This unusual view of a 156 DMU ‘parked in a Crianlarich siding is assumed to be a consequence of the severe flood damage to the line on 4th August 2019 when the area was the victim of severe thunderstorms. Parts of the track bed were washed away between Ardlui and Crianlarich and between Tyndrum Lower and Dalmally on the Oban line. In all five sites were affected. The lines were fully restored and services resumed on Monday 19th August. In the interim period ScotRail operated a service between Crianlarich and Mallaig and connecting bus services for passengers travelling from Glasgow to Oban and FortWilliam.
All this created a huge logistics challenge for the Network Rail engineers. The line travels through areas which are extremely difficult to access and this makes it very challenging to implement quick repairs. We congratulate Network Rail on their successful restoration work.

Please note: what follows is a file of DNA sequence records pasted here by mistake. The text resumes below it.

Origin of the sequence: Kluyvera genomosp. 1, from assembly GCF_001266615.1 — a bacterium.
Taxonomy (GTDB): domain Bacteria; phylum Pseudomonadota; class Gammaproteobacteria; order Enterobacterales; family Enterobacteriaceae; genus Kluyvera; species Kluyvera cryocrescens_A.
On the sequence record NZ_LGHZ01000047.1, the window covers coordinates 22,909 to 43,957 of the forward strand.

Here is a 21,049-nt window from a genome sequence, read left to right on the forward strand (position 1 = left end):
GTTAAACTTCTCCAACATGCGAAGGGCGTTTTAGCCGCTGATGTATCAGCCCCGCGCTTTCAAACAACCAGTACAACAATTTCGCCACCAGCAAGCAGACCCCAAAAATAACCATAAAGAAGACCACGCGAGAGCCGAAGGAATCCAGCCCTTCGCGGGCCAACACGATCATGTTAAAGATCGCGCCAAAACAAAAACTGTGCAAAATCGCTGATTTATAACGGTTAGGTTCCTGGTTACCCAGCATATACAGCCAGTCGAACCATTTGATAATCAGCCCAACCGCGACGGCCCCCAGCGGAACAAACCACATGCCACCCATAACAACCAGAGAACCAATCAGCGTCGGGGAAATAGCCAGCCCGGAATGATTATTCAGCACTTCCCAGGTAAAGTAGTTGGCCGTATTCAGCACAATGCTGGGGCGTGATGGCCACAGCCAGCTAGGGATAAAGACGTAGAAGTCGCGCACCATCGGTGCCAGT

All this is a reminder that the West Highland Lines travel through fantastic scenery, much of it surrounded by mountains which were only released from their icy cover 10,000 years ago. The downside is that road and rail infrastructure in the West Highlands is vulnerable to the unstable surface geology which result in frequent landslips covering or undermining roads and rails. This vulnerability is made worse by the historic lack of investment, until recent times, in the line’s infrastructure which dates back to its construction in the 19th century. In recent years Network Rail have been engaged in a programme of improving drainage, building new culverts, stabilising track beds, geo-netting rock cuttings and refurbishment of the many lattice steel viaducts. Significant capital expenditure has, and will continue to be incurred. Much of this goes unnoticed by the rail users.